These mandatory distances also apply to bow hunters. Maybe I’m wrong, but I don’t even think William Tell could shoot an arrow nearly 300 feet. Bowhunters traditionally use tree supports and shoot their arrows downward at their prey. No way an arrow in these conditions could travel more than a few hundred feet, not even with a ricochet. It seems to me that a setback of 250 feet should be sufficient.

Reducing such a setback would allow hunters to hunt more land that hitherto could not be hunted. This would be good news for archers in the heavily populated eastern part of the state who cannot hunt certain towns due to high housing density. Cities, incidentally, must drastically reduce their deer populations to prevent the destruction of their young trees and shrubs and possibly reduce the number of deer ticks.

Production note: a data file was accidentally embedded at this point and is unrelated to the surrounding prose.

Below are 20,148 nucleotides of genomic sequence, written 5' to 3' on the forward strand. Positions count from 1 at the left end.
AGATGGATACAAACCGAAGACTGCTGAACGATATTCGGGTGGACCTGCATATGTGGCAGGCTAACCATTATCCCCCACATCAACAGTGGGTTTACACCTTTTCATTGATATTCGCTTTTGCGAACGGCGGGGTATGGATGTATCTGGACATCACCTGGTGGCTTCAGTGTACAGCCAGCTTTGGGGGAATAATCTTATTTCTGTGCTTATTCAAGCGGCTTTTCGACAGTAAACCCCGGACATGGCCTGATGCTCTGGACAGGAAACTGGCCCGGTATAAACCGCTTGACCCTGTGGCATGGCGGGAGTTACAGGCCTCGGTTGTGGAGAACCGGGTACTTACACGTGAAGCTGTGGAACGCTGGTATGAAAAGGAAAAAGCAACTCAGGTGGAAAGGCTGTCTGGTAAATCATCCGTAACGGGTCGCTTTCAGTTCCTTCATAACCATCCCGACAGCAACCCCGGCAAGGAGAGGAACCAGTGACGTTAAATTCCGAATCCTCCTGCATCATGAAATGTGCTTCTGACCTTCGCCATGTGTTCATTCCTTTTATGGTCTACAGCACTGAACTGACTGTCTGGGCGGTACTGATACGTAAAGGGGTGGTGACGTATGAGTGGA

Hopefully the Legislature responds positively to the Governor’s recommendations.

Ice fishing contest

On February 12, the Great Barrington Fish & Game Club will be sponsoring an ice fishing tournament on Mercer’s Pond. It starts at 7 a.m. and lasts until 1 p.m. Admission is $15 for adults and children 12 and under $5. The big door prize for the adults will be an ice auger, for the children it will be a bicycle. Other prizes include the heaviest fish overall. Tickets must be purchased at the clubhouse prior to the derby. No exceptions. There will be a spaghetti and meatballs dinner after the derby.